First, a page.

Dialogue has become a catch-all phrase used casually to describe difficult or engaging conversations. But alternative breakers know – dialogue is much more than an elevated discussion. Like Reflection, well-facilitated dialogue allows everyone to walk away with new insights and perspectives by illuminating identity and structures.
Students often ask how they can stay objective or unbiased while facilitating dialogue in Reflection. It seems logical that a facilitator should avoid overtly forwarding an agenda, but in truth, it’s both impossible to remove our own inherent biases and that avoidance prevents us from being full and active participants.
Instead, recognize opinions and biases to move toward an intentional balance of social power:
- encourage participation from everyone in the group; challenge contributions that uphold dominant societal norms and narratives
- offer perspectives not represented among the participants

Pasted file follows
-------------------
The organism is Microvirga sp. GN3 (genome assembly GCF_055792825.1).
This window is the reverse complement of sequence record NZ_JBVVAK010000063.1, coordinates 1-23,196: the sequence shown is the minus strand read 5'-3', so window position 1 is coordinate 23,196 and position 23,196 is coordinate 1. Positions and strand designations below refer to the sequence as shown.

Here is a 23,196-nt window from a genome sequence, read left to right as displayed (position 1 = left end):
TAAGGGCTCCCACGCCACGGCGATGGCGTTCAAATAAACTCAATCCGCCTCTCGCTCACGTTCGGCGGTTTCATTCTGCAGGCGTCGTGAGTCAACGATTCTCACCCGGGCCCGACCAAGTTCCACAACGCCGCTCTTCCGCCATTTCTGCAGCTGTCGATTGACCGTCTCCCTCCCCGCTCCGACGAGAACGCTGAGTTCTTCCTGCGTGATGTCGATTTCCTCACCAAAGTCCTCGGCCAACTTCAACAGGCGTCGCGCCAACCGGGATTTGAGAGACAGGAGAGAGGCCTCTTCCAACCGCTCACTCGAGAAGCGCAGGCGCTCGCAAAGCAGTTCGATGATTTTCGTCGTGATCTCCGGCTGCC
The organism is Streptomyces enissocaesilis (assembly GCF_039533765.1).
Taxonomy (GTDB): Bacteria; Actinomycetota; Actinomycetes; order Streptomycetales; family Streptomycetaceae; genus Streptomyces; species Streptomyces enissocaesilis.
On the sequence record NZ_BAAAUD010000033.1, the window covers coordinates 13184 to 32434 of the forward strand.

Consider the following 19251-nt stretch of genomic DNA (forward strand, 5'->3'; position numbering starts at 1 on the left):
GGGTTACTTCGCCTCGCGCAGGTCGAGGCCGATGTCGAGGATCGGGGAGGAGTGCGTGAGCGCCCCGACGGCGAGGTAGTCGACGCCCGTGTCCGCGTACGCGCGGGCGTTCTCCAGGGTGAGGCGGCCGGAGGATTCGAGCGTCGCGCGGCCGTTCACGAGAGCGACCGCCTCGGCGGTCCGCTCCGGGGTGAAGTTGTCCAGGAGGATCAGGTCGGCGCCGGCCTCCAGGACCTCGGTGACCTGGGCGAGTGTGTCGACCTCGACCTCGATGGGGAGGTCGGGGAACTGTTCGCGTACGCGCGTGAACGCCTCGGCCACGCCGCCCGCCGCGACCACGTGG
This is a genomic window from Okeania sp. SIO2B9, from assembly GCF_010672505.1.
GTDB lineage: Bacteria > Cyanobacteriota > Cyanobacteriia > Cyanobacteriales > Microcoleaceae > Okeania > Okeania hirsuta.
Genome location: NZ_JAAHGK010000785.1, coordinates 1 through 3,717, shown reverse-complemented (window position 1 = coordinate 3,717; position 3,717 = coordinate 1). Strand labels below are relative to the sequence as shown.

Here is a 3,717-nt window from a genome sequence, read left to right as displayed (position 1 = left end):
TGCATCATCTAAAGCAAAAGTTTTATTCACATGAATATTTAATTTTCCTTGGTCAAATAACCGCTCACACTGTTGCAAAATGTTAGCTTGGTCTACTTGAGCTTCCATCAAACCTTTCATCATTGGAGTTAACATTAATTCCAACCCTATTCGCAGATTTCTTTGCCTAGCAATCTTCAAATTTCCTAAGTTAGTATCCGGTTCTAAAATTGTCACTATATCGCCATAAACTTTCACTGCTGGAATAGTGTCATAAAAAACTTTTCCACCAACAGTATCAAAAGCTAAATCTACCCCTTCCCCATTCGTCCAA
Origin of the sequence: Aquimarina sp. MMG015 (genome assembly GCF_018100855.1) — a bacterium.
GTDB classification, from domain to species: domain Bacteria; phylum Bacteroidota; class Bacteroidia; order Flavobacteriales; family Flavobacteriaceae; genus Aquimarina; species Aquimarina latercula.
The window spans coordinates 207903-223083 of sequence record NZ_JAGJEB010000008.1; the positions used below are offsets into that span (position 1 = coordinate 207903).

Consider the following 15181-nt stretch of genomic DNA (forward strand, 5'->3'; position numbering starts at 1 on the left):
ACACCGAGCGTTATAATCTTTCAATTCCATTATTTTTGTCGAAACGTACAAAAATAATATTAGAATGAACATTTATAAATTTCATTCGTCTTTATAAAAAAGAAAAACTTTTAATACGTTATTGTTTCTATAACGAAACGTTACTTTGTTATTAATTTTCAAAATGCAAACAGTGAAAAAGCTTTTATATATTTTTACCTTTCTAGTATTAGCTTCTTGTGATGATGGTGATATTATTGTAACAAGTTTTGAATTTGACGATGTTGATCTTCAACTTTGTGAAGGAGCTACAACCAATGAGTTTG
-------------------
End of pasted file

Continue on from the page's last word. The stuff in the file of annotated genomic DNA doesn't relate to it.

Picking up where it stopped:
This is multi-partiality. Rather than forcing neutrality or faking objectivity, facilitators practicing multi-partiality give equal attention to multiple identities and experiences and – most importantly – to those identities and experiences that might be absent or unheard.
Facilitators should focus on the physical space and time given to certain identities and experiences and balance that with tactics to create space for dissenting opinions and stories. We must look for ways to further complicate the conversation, rather than allowing “this or that” binaries to emerge.
Multi-partiality ensures that everyone gains something new from Reflection and meets the true goal of dialogue: listen first and seek to understand.